“The very people that are re­com­mend­ing that would be the first people to con­demn the folks that vote for it.”¦ When you re­com­mend a clean vote with no ef­fort, you’re just ba­sic­ally say­ing, ‘But 20 or 30 of you guys can go off and get beaten to death, and we don’t really care wheth­er you do or not,’ ” Cole said.

House lead­ers haven’t yet giv­en up on get­ting to 218 with Re­pub­lic­ans alone, however. And they’re con­sid­er­ing a dizzy­ing num­ber of pro­vi­sions to at­tach to the debt-lim­it in­crease to get there.

The Wash­ing­ton Post re­ports that mem­bers are look­ing at a plan that would tie a fix for cuts to mil­it­ary pen­sions in a lar­ger debt-ceil­ing pack­age. The cuts, which were part of Decem­ber’s budget agree­ment, face ma­jor op­pos­i­tion on both sides of the aisle and a fix could at­tract suf­fi­cient votes in both cham­bers. But Re­pub­lic­ans want any fix to be paid for.

That also rep­res­ents a slap in the face to House Budget Chair­man Paul Ry­an who cham­pioned the COLA cuts in the budget ne­go­ti­ations late last year.

An­oth­er op­tion would be an ex­ten­sion of the “doc fix” for­mula that re­im­burses phys­i­cians un­der Medi­care. The fix also has strong bi­par­tis­an sup­port and could be help­ful in bring­ing mem­bers of both cham­bers on board. A three-month fix was in­cluded in the budget deal that passed Con­gress in Decem­ber, while mem­bers con­tin­ue to haggle over a longer-term solu­tion.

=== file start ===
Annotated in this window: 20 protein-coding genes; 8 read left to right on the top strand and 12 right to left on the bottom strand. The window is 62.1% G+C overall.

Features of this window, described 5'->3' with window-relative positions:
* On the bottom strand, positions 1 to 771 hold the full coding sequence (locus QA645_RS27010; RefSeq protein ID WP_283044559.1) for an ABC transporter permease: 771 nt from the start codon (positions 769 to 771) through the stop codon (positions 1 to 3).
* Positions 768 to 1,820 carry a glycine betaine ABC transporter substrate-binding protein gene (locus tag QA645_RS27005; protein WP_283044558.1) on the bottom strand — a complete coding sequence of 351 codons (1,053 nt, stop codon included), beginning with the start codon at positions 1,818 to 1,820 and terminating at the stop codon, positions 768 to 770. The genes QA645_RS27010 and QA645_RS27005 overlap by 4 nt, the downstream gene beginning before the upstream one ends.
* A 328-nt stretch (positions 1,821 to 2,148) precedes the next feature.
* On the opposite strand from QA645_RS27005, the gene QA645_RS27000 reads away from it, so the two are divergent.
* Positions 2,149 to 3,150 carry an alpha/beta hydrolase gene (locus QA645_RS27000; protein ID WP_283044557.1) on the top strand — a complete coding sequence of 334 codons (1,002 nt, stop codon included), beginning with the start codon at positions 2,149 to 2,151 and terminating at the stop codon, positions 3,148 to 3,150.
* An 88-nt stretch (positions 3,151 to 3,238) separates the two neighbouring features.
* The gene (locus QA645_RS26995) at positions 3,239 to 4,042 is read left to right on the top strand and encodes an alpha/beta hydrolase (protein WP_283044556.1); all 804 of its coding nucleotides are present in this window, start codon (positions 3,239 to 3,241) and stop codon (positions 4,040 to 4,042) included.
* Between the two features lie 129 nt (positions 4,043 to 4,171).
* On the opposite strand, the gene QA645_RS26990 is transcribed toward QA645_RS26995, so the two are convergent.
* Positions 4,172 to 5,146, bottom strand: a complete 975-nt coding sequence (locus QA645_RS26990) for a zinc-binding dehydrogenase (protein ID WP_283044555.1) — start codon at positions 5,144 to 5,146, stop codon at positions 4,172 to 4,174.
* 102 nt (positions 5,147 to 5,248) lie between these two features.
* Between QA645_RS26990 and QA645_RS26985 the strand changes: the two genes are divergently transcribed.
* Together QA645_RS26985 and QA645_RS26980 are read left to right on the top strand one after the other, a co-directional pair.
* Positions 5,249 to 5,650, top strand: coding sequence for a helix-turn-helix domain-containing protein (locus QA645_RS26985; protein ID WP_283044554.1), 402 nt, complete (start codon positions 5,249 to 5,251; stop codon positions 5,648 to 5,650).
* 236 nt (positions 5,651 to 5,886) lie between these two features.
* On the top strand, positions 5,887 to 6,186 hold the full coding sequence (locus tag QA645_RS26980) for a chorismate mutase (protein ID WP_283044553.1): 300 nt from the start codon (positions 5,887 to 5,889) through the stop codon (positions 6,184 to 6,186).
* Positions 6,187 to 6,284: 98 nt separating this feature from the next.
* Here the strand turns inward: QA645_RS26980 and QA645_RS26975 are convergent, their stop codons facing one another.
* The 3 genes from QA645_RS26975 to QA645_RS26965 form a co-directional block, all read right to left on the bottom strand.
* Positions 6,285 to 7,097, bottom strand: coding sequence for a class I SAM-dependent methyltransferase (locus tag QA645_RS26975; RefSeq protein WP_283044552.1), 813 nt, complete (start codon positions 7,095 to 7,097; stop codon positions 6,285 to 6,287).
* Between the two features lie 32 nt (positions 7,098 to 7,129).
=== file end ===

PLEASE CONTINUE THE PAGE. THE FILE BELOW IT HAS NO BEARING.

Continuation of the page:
Neither op­tion, however, would re­duce the im­pact of rais­ing the debt ceil­ing. And neither comes close to the “Boehner rule,” hatched in 2011, which man­dates that any in­crease in the debt lim­it be off­set by sim­il­ar spend­ing cuts. That in­form­al rule re­mains pop­u­lar among House Re­pub­lic­an mem­bers.

“I think there are things that could be in place there that would make a large bi­par­tis­an vote likely. But they’re not the kind of things I’d prefer. I’d prefer to do something that ac­tu­ally lowers the debt or lowers the de­fi­cit,” Cole said. “But I don’t think that’s go­ing to be pos­sible.” 

What We're Following See More »
INDEX UP MORE THAN 20% SINCE ELECTION
Dow Jones Hits 23,000 Threshold
1 hours ago
THE DETAILS
THE QUESTION
How Much Did George Soros Transfer to His Philanthropy?
1 hours ago
THE ANSWER

$18 billion. Open Society Foundations "has vaulted to the top ranks of philanthropic organizations, appearing to become the second largest in the U.S. by assets after the Bill and Melinda Gates Foundation, based on 2014 figures from the National Philanthropic Trust."

Source:
THE QUESTION
How Much Has Trump’s Fortune Fallen in One Year?
2 hours ago
THE ANSWER

About $600 million, according to a Forbes analysis. His free cash is down by $100 million.

Source:
WROTE LAW THAT WEAKENED OPIOID OVERSIGHT
Trump: Marino Withdrawing Nomination for Drug Czar
3 hours ago
THE LATEST
RAQQA TAKEN BY U.S.-BACKED MILITIAS
Last ISIS Syrian Stronghold Falls
3 hours ago
THE DETAILS

"US-backed militias have taken the Syrian city of Raqqa from the Islamic State, the Syrian Observatory for Human Rights said on Tuesday. US-backed Syrian Democratic Forces raised a militia flag inside Raqqa stadium on Tuesday, one of the last remaining areas that were held by the Islamic State in its former capital, a Reuters witness said."

Source:
×
×

Welcome to National Journal!

You are currently accessing National Journal from IP access. Please login to access this feature. If you have any questions, please contact your Dedicated Advisor.

Login